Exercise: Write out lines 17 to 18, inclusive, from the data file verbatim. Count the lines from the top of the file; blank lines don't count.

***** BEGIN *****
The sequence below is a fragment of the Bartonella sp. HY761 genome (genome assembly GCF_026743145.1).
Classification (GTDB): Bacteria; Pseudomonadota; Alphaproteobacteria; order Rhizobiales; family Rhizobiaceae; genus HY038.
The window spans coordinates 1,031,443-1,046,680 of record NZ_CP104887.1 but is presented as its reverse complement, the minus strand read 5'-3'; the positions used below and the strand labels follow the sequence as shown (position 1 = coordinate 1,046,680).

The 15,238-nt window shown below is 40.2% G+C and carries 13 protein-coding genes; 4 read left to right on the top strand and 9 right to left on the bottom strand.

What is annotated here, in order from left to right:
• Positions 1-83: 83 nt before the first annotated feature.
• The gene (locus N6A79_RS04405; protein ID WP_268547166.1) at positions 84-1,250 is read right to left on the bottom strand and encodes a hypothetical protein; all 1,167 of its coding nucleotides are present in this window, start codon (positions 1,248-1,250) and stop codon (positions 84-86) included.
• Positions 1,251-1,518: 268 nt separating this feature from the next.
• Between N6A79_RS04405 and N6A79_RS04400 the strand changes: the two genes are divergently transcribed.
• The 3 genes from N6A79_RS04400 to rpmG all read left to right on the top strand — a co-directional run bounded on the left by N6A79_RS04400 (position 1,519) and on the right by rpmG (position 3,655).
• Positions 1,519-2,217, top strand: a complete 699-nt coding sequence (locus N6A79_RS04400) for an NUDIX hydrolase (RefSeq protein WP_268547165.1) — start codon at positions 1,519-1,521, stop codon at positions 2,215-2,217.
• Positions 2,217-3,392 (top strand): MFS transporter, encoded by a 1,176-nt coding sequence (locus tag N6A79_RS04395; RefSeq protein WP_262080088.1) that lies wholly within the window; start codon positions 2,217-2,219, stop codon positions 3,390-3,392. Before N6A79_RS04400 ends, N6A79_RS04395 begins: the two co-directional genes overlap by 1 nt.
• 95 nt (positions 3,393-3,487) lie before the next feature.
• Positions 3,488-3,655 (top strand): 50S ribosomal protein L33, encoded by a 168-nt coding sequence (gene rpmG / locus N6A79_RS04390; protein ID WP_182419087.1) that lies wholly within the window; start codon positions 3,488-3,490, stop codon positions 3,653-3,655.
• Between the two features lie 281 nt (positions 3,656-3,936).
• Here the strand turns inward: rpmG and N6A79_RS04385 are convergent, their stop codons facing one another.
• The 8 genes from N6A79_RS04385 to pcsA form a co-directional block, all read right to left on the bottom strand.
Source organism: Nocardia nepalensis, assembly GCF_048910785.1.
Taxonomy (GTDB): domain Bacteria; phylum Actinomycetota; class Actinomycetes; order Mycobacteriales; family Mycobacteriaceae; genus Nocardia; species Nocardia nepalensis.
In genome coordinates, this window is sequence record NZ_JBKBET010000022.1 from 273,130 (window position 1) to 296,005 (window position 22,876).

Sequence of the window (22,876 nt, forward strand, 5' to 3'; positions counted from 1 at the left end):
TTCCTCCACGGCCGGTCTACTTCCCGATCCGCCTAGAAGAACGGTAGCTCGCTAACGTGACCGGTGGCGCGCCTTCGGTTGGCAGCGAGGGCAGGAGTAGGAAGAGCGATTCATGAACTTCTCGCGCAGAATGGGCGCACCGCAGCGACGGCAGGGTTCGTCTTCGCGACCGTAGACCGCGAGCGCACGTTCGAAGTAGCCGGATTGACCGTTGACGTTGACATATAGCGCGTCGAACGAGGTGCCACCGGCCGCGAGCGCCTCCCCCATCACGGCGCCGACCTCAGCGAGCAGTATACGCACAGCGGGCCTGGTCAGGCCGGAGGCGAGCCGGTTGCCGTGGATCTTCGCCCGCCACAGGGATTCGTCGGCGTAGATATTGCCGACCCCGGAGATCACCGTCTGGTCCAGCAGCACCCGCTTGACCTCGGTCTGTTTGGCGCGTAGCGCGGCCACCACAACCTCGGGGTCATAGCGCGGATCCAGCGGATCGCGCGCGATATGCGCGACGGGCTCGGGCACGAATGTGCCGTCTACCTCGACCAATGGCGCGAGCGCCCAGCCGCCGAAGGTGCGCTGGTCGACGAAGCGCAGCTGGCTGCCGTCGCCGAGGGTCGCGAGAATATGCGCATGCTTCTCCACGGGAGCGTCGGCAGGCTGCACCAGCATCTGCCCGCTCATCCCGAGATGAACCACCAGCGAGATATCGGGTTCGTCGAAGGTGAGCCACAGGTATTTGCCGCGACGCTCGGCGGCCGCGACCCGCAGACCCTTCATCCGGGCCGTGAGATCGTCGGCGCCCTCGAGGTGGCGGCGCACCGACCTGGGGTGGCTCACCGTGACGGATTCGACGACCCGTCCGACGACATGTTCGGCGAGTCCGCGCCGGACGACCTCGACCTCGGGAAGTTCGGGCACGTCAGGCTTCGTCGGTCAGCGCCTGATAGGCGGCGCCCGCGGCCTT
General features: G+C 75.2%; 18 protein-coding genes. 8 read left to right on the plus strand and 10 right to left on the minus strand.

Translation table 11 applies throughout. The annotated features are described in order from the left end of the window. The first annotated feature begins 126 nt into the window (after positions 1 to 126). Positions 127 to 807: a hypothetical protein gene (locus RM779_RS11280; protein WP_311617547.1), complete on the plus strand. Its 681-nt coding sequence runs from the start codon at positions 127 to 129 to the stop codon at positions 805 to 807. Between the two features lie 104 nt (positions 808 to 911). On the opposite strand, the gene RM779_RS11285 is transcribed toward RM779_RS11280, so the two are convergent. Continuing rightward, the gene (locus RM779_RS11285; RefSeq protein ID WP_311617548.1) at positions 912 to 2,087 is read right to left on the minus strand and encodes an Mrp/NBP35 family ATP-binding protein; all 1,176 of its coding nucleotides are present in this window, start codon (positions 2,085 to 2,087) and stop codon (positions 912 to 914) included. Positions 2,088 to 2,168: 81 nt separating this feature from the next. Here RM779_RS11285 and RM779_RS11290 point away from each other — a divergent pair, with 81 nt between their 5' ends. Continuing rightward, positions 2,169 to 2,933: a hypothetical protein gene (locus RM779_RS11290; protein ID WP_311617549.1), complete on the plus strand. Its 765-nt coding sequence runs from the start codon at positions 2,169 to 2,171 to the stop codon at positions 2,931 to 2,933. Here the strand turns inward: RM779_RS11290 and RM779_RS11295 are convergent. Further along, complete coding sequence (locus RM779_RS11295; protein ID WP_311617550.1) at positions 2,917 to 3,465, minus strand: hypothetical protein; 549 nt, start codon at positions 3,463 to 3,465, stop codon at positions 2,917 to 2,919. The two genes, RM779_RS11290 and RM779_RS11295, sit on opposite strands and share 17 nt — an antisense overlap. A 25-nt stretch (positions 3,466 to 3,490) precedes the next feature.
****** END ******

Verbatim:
• The 8 genes from N6A79_RS04385 to pcsA form a co-directional block, all read right to left on the bottom strand.
Source organism: Nocardia nepalensis, assembly GCF_048910785.1.